Impacts on the role of the structural engineer
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Impacts on the role of the structural engineer

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Overview of the Building Safety Act and the impacts on the role of the structural engineer.

The Building Safety Act is designed to give residents more power to hold builders and developers to account and toughen sanctions against those who threaten their safety.

A Building Safety Regulator will oversee the new regime and be responsible for ensuring that any building safety risks in new and existing higher risk residential buildings of 18m and above (or of seven storeys or more) are effectively managed and resolved.

This will include implementing specific gateway points at design, construction and completion phases to ensure that safety is considered at each stage of a building’s construction, and safety risks are considered at the earliest stage of the planning process.

The duties of cooperation, coordination, communication and competence will apply to the dutyholders (clients, principal designers, designers, principal contractors, contractors) for building work associated with higher-risk buildings.

These changes will simplify the existing system to ensure high standards are continuously met, with a ‘golden thread’ of information created, stored and updated throughout the building’s lifecycle, establishing clear obligations on owners and enabling swift action to be taken by the regulator, wherever necessary.

The Act also includes measures to prevent leaseholders from being responsible for the remediation costs of their building.


Primary legislation
  • The primary legislation sets out the height criteria in metres and storeys for the design and construction elements of the regime.

  • For the occupation regime, the primary legislation sets out the height criteria, and that the building must contain at least two residential units. A residential unit can be a dwelling, a flat, a bedroom in a hall of residence or any other unit of living accommodation.

Secondary legislation
  • The government has published the secondary legislation, in draft, alongside introduction of the  Act. The draft secondary legislation set outs technical definitions, excludes certain buildings from the regime and, for the design and construction regime, defines the use criteria for a building to be covered.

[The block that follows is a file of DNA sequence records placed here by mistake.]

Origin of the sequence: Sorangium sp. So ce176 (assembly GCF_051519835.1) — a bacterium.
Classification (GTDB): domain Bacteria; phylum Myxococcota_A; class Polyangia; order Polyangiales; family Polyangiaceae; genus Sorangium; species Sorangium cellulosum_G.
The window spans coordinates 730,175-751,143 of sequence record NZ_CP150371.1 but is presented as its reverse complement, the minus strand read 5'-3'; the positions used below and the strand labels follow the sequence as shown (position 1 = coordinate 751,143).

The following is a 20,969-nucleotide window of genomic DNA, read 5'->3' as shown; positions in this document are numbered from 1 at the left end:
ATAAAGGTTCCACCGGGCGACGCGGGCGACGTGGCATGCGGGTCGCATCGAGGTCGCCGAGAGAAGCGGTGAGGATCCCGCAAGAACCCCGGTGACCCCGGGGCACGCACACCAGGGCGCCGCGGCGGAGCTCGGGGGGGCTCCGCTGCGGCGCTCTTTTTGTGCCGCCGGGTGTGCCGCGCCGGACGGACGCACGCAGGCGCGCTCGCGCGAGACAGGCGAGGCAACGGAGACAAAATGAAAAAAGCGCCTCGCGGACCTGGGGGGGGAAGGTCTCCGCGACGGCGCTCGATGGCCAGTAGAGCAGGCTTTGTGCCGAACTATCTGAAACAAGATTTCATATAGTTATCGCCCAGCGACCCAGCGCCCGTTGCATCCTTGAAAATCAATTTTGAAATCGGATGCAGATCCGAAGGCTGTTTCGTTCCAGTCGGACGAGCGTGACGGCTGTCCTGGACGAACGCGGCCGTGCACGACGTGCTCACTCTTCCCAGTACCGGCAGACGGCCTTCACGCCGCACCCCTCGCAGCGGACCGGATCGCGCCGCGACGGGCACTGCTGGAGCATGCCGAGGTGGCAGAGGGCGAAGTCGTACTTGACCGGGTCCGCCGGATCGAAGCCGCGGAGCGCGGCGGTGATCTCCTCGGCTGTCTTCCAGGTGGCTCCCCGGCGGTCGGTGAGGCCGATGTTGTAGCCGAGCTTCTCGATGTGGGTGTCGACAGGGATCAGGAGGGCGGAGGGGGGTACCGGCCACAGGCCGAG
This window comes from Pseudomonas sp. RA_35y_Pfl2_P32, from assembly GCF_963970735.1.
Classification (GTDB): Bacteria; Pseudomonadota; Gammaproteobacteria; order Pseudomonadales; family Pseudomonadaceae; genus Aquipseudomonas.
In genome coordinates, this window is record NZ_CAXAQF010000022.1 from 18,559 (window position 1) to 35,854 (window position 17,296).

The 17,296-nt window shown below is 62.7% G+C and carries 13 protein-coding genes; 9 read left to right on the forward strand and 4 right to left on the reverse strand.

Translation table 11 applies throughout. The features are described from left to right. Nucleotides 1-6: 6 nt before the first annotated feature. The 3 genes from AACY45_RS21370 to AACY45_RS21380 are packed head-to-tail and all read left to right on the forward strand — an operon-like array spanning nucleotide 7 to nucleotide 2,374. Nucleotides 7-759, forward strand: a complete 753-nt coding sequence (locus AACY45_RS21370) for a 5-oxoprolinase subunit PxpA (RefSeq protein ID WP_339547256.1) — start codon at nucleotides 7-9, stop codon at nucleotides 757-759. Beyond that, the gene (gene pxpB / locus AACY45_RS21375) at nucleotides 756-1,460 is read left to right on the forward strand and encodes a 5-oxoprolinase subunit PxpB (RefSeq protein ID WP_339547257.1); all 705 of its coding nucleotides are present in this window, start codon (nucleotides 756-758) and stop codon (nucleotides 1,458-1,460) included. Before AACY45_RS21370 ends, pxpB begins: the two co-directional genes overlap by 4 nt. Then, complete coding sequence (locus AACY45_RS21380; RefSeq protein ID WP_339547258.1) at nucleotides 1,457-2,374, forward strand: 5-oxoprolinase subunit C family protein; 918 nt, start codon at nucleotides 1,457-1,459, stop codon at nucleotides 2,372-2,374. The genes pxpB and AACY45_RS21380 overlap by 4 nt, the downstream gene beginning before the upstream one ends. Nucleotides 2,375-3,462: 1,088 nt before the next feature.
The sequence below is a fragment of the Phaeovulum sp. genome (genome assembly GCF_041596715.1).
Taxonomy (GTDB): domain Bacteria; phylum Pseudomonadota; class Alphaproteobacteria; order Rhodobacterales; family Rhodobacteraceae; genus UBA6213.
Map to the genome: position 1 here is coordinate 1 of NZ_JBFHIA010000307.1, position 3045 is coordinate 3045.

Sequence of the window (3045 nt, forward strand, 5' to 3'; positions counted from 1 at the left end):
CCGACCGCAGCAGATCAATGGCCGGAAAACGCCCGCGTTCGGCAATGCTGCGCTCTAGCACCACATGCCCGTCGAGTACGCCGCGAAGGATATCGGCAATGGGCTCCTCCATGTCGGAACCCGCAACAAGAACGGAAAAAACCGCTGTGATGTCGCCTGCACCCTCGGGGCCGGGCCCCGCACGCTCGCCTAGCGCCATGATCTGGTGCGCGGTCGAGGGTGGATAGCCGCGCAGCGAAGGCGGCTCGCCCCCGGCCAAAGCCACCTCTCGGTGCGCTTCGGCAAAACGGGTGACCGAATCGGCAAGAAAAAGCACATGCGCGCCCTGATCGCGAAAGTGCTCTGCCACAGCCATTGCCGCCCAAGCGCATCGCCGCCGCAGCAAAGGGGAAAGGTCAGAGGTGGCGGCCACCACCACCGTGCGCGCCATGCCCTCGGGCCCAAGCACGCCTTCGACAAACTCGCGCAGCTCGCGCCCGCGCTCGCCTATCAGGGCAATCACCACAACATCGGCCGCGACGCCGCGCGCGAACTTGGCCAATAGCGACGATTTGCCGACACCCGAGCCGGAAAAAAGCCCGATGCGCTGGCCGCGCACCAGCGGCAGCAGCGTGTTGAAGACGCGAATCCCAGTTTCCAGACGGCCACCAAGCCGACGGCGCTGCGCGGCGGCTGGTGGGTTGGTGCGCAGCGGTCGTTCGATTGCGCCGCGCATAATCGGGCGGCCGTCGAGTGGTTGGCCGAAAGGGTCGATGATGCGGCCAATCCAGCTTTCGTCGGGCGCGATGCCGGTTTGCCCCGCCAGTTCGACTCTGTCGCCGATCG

• An example of a technical definition is that height will be measured from ground level on the lowest side of the building to the floor surface of the top storey (which does not exclusively contain roof-top machinery or a plant area).

Technical scope

The Building Safety Act defines building safety risks as relating only to fire spread and structural failure
Government commissioned researched by the Health and Safety Executive concluded the major accident hazards in a higher-risk building would largely be rapid onset escalating fire, structural, or explosion events. Though explosion events can trigger a rapid onset escalating fire or a structural failure.

Other risks can result in a major incident when they trigger a spreading fire or a structural collapse, e.g. flooding causing structural damage.

The regulations will apply to all work to which the Building Regulations 2010 apply.


The Building Safety Regulator (BSR) will oversee the safety and performance of all buildings, as well as having a special focus on high-rise buildings. It will promote competence and organisational capability within the sector including for building control professionals and tradespeople.

The National Construction Products Regulator (NRCP) will oversee a more effective construction products regulatory regime and lead and co-ordinate market surveillance and enforcement in this sector across the UK.

The New Homes Ombudsman Scheme will allow relevant owners of newbuild homes to escalate complaints to a New Homes Ombudsman. Developers of new-build homes will be to become a member of the New Homes Ombudsman Scheme.

The Building Safety Regulator

The new Building Safety Regulator will be at the heart of the reforms. Housed in the Health and Safety Executive (HSE), it will be responsible for overseeing the “safety and performance of all buildings”.
The three broad functions of the Building Safety Regulator will be to:

  • Implement the new, more stringent regulatory regime for higher-risk buildings

  • ​Oversee the safety and performance of all buildings

  • Assist and encourage competence among the built environment industry, and registered building inspectors.

There will also be registers of occupied high-rise buildings, building inspectors and building control approvers.


The regulations set out the framework of duties for those persons and organisations (“dutyholders”) who commission, design and undertake building work to which building regulations apply:

  • Client

  • ​Principal Designer

  • Designers

  • Principal Contractor

  • Contractors

Dutyholders will need to work together to plan, manage and monitor the design work and the building work, ensure they cooperate and communicate with each other, coordinate their work and have systems in place to ensure that building work, including design work, complies with all relevant building regulations.

The regulations will also set out the competence requirements (i.e. the skills, knowledge, experience and behaviours) that those dutyholders will need to have to undertake work and ensure that those they appoint are also competent to carry out that work.

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